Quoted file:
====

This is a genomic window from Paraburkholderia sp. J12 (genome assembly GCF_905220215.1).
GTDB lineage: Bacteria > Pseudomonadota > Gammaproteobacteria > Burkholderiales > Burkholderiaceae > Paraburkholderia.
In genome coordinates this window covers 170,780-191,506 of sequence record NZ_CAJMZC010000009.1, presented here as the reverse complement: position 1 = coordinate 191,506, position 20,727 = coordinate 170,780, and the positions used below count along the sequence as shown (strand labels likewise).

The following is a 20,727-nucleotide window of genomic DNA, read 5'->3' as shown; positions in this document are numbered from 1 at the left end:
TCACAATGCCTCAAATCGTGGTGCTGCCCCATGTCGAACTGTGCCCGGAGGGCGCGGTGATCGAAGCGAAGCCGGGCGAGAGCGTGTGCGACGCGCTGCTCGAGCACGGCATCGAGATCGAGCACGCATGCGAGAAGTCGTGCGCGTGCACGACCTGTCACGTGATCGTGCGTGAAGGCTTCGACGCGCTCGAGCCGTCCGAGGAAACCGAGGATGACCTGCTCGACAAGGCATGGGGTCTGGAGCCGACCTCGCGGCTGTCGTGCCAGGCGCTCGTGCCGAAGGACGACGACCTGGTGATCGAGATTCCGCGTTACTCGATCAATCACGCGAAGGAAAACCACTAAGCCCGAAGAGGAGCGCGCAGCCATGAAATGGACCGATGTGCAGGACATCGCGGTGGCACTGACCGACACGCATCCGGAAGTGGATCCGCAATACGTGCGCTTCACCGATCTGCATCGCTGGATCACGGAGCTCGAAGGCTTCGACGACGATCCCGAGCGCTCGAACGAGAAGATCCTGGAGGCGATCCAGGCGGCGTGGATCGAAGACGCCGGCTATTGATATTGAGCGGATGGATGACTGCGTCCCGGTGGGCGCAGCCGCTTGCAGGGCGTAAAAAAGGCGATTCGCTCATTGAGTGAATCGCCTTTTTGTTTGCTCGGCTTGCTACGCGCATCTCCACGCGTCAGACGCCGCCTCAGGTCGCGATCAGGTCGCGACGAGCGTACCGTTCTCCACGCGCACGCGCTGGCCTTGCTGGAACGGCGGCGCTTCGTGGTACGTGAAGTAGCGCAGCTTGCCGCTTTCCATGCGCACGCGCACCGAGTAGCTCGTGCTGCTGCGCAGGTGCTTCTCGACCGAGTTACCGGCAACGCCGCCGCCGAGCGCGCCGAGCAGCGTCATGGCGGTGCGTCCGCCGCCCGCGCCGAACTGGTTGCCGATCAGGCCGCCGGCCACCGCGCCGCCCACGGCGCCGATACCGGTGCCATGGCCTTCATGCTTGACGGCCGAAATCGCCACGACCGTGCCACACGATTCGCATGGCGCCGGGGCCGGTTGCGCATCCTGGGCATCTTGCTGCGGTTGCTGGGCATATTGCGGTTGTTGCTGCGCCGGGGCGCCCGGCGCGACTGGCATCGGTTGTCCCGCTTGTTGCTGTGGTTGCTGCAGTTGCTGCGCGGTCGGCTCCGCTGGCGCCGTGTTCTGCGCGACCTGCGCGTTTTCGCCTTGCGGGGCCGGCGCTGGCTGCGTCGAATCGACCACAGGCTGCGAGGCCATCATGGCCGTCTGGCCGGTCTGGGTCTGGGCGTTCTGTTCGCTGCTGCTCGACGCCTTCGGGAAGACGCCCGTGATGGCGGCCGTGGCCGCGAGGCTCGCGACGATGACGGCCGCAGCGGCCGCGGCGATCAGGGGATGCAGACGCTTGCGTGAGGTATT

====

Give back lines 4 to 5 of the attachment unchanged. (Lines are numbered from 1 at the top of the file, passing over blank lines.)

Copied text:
The following is a 20,727-nucleotide window of genomic DNA, read 5'->3' as shown; positions in this document are numbered from 1 at the left end:
TCACAATGCCTCAAATCGTGGTGCTGCCCCATGTCGAACTGTGCCCGGAGGGCGCGGTGATCGAAGCGAAGCCGGGCGAGAGCGTGTGCGACGCGCTGCTCGAGCACGGCATCGAGATCGAGCACGCATGCGAGAAGTCGTGCGCGTGCACGACCTGTCACGTGATCGTGCGTGAAGGCTTCGACGCGCTCGAGCCGTCCGAGGAAACCGAGGATGACCTGCTCGACAAGGCATGGGGTCTGGAGCCGACCTCGCGGCTGTCGTGCCAGGCGCTCGTGCCGAAGGACGACGACCTGGTGATCGAGATTCCGCGTTACTCGATCAATCACGCGAAGGAAAACCACTAAGCCCGAAGAGGAGCGCGCAGCCATGAAATGGACCGATGTGCAGGACATCGCGGTGGCACTGACCGACACGCATCCGGAAGTGGATCCGCAATACGTGCGCTTCACCGATCTGCATCGCTGGATCACGGAGCTCGAAGGCTTCGACGACGATCCCGAGCGCTCGAACGAGAAGATCCTGGAGGCGATCCAGGCGGCGTGGATCGAAGACGCCGGCTATTGATATTGAGCGGATGGATGACTGCGTCCCGGTGGGCGCAGCCGCTTGCAGGGCGTAAAAAAGGCGATTCGCTCATTGAGTGAATCGCCTTTTTGTTTGCTCGGCTTGCTACGCGCATCTCCACGCGTCAGACGCCGCCTCAGGTCGCGATCAGGTCGCGACGAGCGTACCGTTCTCCACGCGCACGCGCTGGCCTTGCTGGAACGGCGGCGCTTCGTGGTACGTGAAGTAGCGCAGCTTGCCGCTTTCCATGCGCACGCGCACCGAGTAGCTCGTGCTGCTGCGCAGGTGCTTCTCGACCGAGTTACCGGCAACGCCGCCGCCGAGCGCGCCGAGCAGCGTCATGGCGGTGCGTCCGCCGCCCGCGCCGAACTGGTTGCCGATCAGGCCGCCGGCCACCGCGCCGCCCACGGCGCCGATACCGGTGCCATGGCCTTCATGCTTGACGGCCGAAATCGCCACGACCGTGCCACACGATTCGCATGGCGCCGGGGCCGGTTGCGCATCCTGGGCATCTTGCTGCGGTTGCTGGGCATATTGCGGTTGTTGCTGCGCCGGGGCGCCCGGCGCGACTGGCATCGGTTGTCCCGCTTGTTGCTGTGGTTGCTGCAGTTGCTGCGCGGTCGGCTCCGCTGGCGCCGTGTTCTGCGCGACCTGCGCGTTTTCGCCTTGCGGGGCCGGCGCTGGCTGCGTCGAATCGACCACAGGCTGCGAGGCCATCATGGCCGTCTGGCCGGTCTGGGTCTGGGCGTTCTGTTCGCTGCTGCTCGACGCCTTCGGGAAGACGCCCGTGATGGCGGCCGTGGCCGCGAGGCTCGCGACGATGACGGCCGCAGCGGCCGCGGCGATCAGGGGATGCAGACGCTTGCGTGAGGTATT